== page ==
Malcolm Gladwell calls them "mavens". Others know them as "influencers", "thought leaders", "tastemakers", "filters", "word-of-mouth generators", or even, more traditionally, critics and editors. Some of them are individuals, others are groups organized around shared interests, yet others are simply herds of consumers automatically tracked by software watching their behavior.
All of them represent an essential element in realizing the potential of the Long Tail: providing recommendations to help others venture confidently down the Tail into what would otherwise be a bewildering array of choices. But as the trend towards even more abundance accelerates, who will be these new guides?
You can look for clues in what's working now. Celebrities are one sort of trusted guide, and as a result we've seen an huge increase in product placement, both in the usual television, movies, sports and videogames and in the success of magazines such as InStyle, which is focused on what celebrities are wearing (its great innovation was not cropping the photos at the knees, so as to show the shoes).
There is also the rise of what Virginia Postrel calls "mediated shopping": experts and tools that narrow the possibilities to a manageable number of likely candidates. They range from Lucky magazine (a corporate sibling of Wired), which is essentially a monthly catalog of products selected by editors, to bridal consultants, a profession that barely existed 20 years ago.
Online, the classic example is Amazon recommendations, with both individuals writing reviews and collaborative filtering software suggesting that "people who bought x also bought y". Likewise, music services such as Rhapsody combine editors with the collective wisdom and listening patterns of millions of music fans, some of whom will have taste like yours. And iTunes has celebrity playlists.
Blogs are shaping up to be an equally powerful source of influential recommendations. There are independent enthusiast sites such as PVRblog and Horticultural (an organic gardening blog), commercial blogs such as Gizmodo and Joystiq, and then the random recommendations of whichever blogger you happen to read for any reason (there does seem to be a natural connection between mavens, who know a lot and like to share their knowledge, and blogging). What they may lack in polish and scope, they more than make up in credibility: their readers know that there is a real person there that they can trust.
One of the most interesting example is the rise of the music blogs, which are all about expanding the taste of their readers. These come in two varieties: mp3 blogs that actually host music files, and those that just host playlists. The best example of the first is Fluxblog, which not only highlights two or three new artists a day (complete with downloadable examples of their work), but has one of the better listings of other mp3 blogs.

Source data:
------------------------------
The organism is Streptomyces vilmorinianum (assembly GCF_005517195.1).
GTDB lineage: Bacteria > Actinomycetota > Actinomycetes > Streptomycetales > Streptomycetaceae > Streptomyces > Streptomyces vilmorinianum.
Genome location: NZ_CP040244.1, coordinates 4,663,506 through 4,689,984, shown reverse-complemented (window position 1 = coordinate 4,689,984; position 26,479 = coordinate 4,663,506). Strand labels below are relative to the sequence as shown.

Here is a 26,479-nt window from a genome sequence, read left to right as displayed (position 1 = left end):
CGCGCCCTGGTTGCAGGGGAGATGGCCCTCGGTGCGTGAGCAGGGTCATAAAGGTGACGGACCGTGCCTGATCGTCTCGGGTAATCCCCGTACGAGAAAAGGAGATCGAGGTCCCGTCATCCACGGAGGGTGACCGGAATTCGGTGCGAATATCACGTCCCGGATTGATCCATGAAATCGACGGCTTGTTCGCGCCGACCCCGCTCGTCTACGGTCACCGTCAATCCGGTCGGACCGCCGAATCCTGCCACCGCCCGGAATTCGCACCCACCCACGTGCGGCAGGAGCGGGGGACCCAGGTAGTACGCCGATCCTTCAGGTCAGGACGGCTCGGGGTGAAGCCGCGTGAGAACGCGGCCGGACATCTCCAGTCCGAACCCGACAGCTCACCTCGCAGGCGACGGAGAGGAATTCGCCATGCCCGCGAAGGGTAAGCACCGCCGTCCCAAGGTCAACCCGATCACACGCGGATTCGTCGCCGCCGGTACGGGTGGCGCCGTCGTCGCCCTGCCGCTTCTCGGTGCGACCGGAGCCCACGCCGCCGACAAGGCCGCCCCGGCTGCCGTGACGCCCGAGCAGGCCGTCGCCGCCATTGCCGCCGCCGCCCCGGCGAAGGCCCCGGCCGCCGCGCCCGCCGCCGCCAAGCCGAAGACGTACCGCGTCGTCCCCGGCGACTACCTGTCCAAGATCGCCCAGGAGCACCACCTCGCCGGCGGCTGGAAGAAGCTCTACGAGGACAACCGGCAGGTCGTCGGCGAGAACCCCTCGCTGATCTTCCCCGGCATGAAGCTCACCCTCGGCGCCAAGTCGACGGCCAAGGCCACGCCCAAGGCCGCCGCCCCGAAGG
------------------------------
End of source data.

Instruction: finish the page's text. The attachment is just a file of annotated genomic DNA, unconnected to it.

It's worth pausing for a moment here to ask: why don't these guys get sued? After all, they're giving away commercial music, just like those evil p2p services. But there are some big differences between the two. First, mp3 blogs tend only to offer music they like with an implicit or explicit endorsement, which is great marketing for the artists. Second, they only offer a few mp3s at a time, and it's not easy to do a batch download of an entire album the way one can on Kazaa. Finally, they're on the side of the artists and will quickly take down a file when asked; indeed, the relationship is often so good that artists will send in mp3s in hopes that they'll be posted.
Playlist blogs are potentially even more powerful. One of my favorites is Rhapsody Rock School, which posts playlists that range from best-of lists to Stevie Wonder covers to such esoteria as songs on which someone's playing the cowbell. Thanks to the way Rhapsody works (it's an all-you-can-eat subscription service) one click starts playing the entire playlist, which is an incredibly efficient way to discover new music. iTunes links work differently, since you have to pay to download each song, but within a local network you can share songs and playlists from your friends' collections.
I think narrow-focus blogs and other microsites with high trust amongst their readers will be an essential compliment to recommendations within commerce sites. The first can create demand from scratch by interjecting recommendations into an otherwise interesting stream of content; the second steers it once a consumer is already in buying mode. Both are great at encouraging consumers to explore down the Tail with confidence, pulling diamonds from the rough, wheat from chaff and signal from noise.